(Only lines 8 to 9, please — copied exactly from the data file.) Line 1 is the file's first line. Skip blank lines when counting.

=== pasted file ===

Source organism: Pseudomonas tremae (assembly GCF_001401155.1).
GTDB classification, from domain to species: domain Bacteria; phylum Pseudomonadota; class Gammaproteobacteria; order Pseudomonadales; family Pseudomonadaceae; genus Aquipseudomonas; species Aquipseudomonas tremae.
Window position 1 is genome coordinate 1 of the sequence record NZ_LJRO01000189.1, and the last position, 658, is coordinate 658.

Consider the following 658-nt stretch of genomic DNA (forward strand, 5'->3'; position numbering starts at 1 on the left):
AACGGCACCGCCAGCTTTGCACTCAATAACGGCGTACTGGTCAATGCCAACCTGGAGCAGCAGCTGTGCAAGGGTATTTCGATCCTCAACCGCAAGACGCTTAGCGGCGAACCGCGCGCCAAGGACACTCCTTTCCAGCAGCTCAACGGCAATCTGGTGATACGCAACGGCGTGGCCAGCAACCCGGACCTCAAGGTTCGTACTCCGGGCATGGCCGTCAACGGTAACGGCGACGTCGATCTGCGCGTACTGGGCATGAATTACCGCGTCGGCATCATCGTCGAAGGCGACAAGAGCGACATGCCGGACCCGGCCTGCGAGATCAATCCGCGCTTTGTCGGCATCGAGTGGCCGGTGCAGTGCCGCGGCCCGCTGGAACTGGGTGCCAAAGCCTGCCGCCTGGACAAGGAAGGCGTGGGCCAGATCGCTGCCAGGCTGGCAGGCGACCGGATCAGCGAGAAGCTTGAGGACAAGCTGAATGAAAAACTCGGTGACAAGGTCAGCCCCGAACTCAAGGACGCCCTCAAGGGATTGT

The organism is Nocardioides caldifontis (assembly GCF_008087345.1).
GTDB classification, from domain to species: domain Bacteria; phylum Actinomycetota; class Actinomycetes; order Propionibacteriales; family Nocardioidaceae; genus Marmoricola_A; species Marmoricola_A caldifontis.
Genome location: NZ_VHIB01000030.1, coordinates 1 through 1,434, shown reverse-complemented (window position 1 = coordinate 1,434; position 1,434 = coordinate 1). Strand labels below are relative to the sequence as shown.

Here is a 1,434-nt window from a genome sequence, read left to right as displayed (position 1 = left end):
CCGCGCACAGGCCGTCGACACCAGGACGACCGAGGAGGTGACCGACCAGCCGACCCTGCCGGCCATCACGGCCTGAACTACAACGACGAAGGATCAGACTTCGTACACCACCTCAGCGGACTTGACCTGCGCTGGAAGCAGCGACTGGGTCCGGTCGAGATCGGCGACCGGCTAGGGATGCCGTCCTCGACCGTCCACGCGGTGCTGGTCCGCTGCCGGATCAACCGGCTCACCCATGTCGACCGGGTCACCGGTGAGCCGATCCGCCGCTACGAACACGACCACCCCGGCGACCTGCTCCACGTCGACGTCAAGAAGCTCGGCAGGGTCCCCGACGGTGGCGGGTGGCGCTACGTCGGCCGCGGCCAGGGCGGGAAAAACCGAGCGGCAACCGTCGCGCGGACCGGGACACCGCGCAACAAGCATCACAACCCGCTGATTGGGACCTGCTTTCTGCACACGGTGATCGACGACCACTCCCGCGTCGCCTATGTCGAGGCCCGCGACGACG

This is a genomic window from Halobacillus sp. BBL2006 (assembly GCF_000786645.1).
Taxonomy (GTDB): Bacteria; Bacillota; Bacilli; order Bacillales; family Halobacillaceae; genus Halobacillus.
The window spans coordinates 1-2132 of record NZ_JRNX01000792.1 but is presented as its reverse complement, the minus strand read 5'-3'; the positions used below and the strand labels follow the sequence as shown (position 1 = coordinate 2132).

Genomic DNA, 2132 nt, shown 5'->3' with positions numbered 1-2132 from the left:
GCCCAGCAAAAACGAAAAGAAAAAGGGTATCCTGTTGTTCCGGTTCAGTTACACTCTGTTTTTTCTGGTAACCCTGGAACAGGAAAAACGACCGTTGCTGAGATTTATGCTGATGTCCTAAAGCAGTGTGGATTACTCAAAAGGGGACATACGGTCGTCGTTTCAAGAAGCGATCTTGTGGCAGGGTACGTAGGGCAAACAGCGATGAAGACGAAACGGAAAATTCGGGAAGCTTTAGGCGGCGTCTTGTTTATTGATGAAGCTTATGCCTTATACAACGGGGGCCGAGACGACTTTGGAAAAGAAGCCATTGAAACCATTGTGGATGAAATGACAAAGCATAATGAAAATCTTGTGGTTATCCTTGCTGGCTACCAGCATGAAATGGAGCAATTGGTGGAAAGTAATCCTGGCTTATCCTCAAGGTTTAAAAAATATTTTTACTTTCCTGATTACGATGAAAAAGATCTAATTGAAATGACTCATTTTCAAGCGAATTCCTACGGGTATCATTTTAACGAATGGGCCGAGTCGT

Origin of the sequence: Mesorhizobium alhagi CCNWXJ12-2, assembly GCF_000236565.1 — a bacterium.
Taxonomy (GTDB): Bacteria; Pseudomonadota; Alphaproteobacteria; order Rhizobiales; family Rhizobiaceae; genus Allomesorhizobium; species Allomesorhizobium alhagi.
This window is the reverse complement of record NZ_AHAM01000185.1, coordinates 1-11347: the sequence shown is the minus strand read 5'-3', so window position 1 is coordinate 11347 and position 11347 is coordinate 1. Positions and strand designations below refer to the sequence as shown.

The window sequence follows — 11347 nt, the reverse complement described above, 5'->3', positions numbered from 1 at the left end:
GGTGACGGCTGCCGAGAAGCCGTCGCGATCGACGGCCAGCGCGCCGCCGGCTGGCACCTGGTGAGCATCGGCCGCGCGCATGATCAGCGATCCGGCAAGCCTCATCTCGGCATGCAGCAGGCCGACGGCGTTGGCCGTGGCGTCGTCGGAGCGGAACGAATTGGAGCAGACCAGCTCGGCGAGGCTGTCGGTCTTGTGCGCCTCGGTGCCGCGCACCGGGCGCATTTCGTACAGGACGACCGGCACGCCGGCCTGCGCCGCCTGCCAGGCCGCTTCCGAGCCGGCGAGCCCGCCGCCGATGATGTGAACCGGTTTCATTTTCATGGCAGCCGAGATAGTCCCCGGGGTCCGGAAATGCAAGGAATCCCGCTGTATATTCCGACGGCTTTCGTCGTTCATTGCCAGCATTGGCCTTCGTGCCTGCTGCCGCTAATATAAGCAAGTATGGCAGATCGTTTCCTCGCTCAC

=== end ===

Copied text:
Genome location: NZ_VHIB01000030.1, coordinates 1 through 1,434, shown reverse-complemented (window position 1 = coordinate 1,434; position 1,434 = coordinate 1). Strand labels below are relative to the sequence as shown.

Here is a 1,434-nt window from a genome sequence, read left to right as displayed (position 1 = left end):